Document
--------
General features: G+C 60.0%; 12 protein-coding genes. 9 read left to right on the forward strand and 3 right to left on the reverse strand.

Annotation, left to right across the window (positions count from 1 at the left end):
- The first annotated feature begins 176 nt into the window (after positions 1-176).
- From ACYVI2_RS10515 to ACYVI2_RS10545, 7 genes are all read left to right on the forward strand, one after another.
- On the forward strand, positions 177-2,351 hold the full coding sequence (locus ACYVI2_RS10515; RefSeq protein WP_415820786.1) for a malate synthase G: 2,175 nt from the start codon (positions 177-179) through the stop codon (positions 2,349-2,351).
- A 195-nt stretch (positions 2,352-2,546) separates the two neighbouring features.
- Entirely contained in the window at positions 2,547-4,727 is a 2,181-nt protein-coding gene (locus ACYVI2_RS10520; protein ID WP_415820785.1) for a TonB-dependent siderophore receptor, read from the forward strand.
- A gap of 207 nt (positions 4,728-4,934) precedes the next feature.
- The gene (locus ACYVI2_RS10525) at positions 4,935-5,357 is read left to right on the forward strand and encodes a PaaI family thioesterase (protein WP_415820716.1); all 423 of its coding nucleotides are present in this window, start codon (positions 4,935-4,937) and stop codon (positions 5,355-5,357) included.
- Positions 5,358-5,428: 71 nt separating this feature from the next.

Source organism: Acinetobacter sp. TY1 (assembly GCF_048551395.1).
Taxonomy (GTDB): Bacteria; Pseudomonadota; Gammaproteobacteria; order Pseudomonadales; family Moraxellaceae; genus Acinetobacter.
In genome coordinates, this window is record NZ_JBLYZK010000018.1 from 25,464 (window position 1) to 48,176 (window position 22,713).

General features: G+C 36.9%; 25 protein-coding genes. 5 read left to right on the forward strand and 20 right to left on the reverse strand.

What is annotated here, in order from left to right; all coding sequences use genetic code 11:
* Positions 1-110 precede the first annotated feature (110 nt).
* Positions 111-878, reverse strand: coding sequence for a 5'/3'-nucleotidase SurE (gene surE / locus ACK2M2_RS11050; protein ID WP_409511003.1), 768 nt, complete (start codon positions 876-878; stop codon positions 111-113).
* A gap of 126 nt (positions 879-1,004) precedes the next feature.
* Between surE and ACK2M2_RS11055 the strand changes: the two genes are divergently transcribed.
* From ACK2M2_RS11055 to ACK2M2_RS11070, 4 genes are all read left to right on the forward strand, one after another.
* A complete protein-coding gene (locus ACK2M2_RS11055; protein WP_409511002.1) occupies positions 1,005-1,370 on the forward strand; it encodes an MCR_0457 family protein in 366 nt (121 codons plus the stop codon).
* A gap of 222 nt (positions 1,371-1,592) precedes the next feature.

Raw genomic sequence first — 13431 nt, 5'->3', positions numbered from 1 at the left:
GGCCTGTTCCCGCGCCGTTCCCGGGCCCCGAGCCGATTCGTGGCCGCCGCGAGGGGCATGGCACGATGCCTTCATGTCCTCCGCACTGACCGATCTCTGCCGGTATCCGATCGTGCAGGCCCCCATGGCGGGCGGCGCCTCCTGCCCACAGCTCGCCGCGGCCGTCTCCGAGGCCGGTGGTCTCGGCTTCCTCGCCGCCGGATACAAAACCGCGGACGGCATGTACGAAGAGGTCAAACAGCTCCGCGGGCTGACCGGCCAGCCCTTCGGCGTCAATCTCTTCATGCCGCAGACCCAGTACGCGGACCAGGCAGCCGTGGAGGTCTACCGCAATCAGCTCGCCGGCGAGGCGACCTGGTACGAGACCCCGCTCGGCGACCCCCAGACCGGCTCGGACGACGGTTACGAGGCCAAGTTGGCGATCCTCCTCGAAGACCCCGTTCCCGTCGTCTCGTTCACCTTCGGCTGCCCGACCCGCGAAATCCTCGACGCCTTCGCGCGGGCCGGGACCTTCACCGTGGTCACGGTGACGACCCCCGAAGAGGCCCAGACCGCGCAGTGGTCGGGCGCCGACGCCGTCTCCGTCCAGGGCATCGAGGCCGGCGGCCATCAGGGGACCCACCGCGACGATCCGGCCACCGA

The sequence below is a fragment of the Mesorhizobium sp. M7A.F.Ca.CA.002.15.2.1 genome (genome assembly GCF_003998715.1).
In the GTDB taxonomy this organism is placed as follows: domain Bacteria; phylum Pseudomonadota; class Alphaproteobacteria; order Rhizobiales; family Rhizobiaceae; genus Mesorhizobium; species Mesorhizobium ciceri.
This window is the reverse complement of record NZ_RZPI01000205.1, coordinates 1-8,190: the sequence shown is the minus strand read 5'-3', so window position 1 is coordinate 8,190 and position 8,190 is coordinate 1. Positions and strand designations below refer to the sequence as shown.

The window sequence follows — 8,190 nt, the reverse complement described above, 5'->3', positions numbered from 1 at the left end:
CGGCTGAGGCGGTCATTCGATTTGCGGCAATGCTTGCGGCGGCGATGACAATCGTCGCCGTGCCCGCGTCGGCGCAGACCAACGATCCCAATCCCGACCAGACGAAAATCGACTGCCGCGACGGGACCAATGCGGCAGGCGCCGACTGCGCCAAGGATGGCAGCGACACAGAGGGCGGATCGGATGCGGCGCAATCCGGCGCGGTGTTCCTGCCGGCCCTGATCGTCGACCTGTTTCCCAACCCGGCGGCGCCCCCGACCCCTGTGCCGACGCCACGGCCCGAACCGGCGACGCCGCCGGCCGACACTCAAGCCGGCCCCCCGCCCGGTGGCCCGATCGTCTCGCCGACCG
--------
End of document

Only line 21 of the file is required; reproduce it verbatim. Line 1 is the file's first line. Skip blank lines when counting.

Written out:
* A complete protein-coding gene (locus ACK2M2_RS11055; protein WP_409511002.1) occupies positions 1,005-1,370 on the forward strand; it encodes an MCR_0457 family protein in 366 nt (121 codons plus the stop codon).